Big banks seemed to think customers would take it on the chin as fees for almost everything went up.
They were wrong.
A new report from J.D. Power & Associates shows that almost 10% of bank customers switched to another financial institution last year, with a third saying that money-grubbing fees prompted them to pull up stakes.
The 9.6% who moved their money compares with 8.7% in 2010 and 7.7% in 2009.
"It is apparent that new or increased fees are the proverbial straws that break the camel’s back," says Michael Beird, director of the research firms’s banking services practice. "More than one-half of all customers who said fees were the main reason to shop for another bank also indicated that their prior bank provided poor service."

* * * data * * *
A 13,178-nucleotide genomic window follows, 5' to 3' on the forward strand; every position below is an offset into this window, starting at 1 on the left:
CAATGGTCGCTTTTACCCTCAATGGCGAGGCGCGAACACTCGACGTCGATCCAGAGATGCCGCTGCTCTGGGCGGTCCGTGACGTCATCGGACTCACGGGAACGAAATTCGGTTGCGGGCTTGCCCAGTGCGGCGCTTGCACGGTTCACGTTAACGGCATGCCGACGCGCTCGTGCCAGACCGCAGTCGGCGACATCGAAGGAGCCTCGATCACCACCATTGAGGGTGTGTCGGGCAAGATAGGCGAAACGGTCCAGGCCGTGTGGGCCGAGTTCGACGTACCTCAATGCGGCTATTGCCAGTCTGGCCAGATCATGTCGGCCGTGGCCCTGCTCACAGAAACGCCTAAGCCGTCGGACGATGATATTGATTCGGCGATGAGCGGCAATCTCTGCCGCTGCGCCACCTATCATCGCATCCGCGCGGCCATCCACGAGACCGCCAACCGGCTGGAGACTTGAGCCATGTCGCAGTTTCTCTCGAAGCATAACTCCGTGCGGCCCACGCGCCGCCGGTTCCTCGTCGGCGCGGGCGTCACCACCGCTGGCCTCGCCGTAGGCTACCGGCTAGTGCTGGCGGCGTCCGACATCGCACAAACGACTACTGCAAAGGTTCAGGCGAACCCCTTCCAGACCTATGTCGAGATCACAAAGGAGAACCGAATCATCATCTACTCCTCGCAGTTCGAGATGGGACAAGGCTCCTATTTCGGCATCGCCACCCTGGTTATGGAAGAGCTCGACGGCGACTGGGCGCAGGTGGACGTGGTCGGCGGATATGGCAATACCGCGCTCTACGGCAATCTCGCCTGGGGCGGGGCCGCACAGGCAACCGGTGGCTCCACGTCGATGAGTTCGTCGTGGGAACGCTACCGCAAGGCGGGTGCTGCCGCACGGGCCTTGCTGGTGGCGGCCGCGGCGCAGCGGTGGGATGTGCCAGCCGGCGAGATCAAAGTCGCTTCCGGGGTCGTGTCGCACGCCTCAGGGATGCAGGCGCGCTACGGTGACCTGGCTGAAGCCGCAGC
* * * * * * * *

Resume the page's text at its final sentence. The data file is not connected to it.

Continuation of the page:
Banks have scrambled to boost revenue amid new regulations on credit-card rates, overdraft fees and other erstwhile money spinners. Free checking has largely become a memory, while new fees have appeared for a host of traditionally free services, such as simply maintaining an account.
Let's hope the J.D. Power report will serve as a wake-up call for banking-industry execs. No one begrudges them a fair profit for their services. But reaching into people's pockets willy-nilly will result in only one thing: fewer customers.
Long term, that won't make shareholders happy at all.